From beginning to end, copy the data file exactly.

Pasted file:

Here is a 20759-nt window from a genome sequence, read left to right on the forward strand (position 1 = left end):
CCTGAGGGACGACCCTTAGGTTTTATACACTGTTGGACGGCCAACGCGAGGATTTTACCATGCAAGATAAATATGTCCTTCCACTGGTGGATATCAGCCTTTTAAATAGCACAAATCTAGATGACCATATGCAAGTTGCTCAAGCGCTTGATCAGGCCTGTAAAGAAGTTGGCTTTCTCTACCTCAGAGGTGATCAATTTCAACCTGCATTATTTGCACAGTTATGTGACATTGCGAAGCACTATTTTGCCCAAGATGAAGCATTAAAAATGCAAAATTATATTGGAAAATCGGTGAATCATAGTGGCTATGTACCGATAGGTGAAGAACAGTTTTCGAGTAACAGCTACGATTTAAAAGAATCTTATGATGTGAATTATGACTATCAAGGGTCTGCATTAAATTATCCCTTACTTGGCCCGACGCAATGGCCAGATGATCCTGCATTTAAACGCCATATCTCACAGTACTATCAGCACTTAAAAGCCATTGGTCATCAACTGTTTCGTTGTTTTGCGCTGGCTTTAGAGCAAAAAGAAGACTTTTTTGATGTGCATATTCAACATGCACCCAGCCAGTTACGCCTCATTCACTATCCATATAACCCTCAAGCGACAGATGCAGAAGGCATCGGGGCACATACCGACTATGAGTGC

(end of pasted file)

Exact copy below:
Here is a 20759-nt window from a genome sequence, read left to right on the forward strand (position 1 = left end):
CCTGAGGGACGACCCTTAGGTTTTATACACTGTTGGACGGCCAACGCGAGGATTTTACCATGCAAGATAAATATGTCCTTCCACTGGTGGATATCAGCCTTTTAAATAGCACAAATCTAGATGACCATATGCAAGTTGCTCAAGCGCTTGATCAGGCCTGTAAAGAAGTTGGCTTTCTCTACCTCAGAGGTGATCAATTTCAACCTGCATTATTTGCACAGTTATGTGACATTGCGAAGCACTATTTTGCCCAAGATGAAGCATTAAAAATGCAAAATTATATTGGAAAATCGGTGAATCATAGTGGCTATGTACCGATAGGTGAAGAACAGTTTTCGAGTAACAGCTACGATTTAAAAGAATCTTATGATGTGAATTATGACTATCAAGGGTCTGCATTAAATTATCCCTTACTTGGCCCGACGCAATGGCCAGATGATCCTGCATTTAAACGCCATATCTCACAGTACTATCAGCACTTAAAAGCCATTGGTCATCAACTGTTTCGTTGTTTTGCGCTGGCTTTAGAGCAAAAAGAAGACTTTTTTGATGTGCATATTCAACATGCACCCAGCCAGTTACGCCTCATTCACTATCCATATAACCCTCAAGCGACAGATGCAGAAGGCATCGGGGCACATACCGACTATGAGTGC